When he was a young Air Force pilot, Arthur R. Green said he was required in training to memorize all the constellations in the heavens.
It was something of an ordeal at the time, but later, as an exploration geologist traveling the globe, Green said he was always thankful for that basic understanding of the universe around him and found great comfort in his hard-earned knowledge.
“Wherever I was in the world, whether I was in a desert in the Middle East, in the Arctic or anywhere else far from home, I could always look up and see my friends, the stars,” said Green, a long-time AAPG member now retired as chief geoscientist for ExxonMobil Exploration.
“Having that knowledge has always seemed a precious thing to me. To know how the universe around you works, to understand your place on the planet seems to me to be a very basic part of being alive and living on the Earth.”
It was that deep, abiding understanding of the value of science education that inspired Green to become involved early on in envisioning a comprehensive film project on geosciences that would eventually evolve into “Faces of Earth,” the four-part documentary series that premiered on The Science Channel.
“Art was very active in the formative process of the series, helping define the scope and general science approaches,” said Christopher Keane, AGI’s director of communications and technology and an executive producer on the series.
Green said he worked closely from the start with AGI and its former executive director, the late Marcus E. Milling, in defining the aims of the documentary series. And later he was encouraged by Milling to make a strong case to his bosses at ExxonMobil to become a major financial underwriter of the project.
“It was Marcus, with his strong commitment to earth sciences education, who really had the vision and kept things moving forward,” Green said.
Our Need to Know
The author of many geologic studies and published papers, and a noted lecturer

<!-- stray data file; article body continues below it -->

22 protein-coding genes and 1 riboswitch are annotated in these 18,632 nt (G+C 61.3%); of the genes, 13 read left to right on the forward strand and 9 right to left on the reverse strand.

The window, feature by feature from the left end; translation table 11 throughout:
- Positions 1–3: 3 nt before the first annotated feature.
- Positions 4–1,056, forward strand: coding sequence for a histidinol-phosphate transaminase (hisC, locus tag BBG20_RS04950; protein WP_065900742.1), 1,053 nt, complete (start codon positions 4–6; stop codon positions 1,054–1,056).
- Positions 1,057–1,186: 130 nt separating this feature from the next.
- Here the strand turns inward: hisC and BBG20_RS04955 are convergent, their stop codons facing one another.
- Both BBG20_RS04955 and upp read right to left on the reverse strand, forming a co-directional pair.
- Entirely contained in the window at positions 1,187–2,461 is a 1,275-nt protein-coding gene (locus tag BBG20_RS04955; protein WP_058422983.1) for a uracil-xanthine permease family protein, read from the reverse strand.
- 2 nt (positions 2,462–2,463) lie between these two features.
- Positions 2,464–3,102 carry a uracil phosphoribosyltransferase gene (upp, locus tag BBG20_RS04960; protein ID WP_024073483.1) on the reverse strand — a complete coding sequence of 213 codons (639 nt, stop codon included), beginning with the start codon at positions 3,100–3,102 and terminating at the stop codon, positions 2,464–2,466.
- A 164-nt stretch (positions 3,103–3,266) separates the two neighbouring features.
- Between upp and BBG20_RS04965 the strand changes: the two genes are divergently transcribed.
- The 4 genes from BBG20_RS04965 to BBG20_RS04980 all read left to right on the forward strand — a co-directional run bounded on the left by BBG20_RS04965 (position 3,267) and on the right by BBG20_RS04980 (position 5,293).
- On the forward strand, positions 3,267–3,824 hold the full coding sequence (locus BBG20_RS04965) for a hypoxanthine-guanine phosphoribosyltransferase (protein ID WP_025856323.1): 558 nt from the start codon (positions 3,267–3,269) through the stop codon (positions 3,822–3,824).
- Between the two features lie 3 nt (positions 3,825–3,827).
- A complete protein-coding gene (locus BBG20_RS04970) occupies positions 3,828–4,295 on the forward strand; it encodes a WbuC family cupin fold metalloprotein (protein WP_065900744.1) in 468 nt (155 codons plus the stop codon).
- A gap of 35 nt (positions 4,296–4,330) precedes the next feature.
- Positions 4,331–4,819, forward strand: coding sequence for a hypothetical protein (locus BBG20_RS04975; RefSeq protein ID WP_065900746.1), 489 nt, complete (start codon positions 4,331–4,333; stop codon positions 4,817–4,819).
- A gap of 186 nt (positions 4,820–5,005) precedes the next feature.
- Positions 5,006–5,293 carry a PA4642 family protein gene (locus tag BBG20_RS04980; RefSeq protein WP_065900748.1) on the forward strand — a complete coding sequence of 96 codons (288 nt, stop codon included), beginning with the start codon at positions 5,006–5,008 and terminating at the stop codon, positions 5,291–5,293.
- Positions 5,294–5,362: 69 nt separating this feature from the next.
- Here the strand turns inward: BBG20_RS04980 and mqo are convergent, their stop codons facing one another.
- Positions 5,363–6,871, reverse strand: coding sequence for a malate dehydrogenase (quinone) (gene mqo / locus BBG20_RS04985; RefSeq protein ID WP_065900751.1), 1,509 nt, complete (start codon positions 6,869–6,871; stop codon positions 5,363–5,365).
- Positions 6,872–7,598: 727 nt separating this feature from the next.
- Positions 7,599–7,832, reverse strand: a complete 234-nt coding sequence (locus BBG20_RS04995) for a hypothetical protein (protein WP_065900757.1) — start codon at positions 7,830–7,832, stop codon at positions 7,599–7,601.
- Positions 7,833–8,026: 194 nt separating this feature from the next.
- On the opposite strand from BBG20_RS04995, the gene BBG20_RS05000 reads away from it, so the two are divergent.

on petroleum exploration and global energy, Green said he is “consistently dumbfounded” by the lack of basic science literacy he finds among the general public as he travels around the country.
“It’s amazing to me that something so important to life and the health and well-being of our country and our planet seems to be ignored by so many people,” he said. “It’s amazing how little people know about our use of energy, where that energy comes from, (and) how we’re going to deal with increasing demands in the future.
“That’s why I believe it’s so important that we provide useful, interesting and dynamic tools to help people understand how the Earth works,” he continued. “That’s what ‘Faces of Earth’ is all about.”
As a long-time AAPG member, Green said he is especially pleased that the AAPG Foundation agreed to sponsor the series and contribute funds specifically to support its educational mission after the cable TV broadcast.
“We need to encourage people to ask hard questions, look carefully at the world around them and engage in discussions about the future of the Earth,” he said. “If we can get more people thinking about the state of the Earth and how to better care for the planet, then we’ll all be better for it.
“And if we can inform people and educate them on how the Earth works, let them understand that it’s a living, constantly shifting and evolving thing, then we’ll all be able to feel more at home in the universe and understand our place in it.”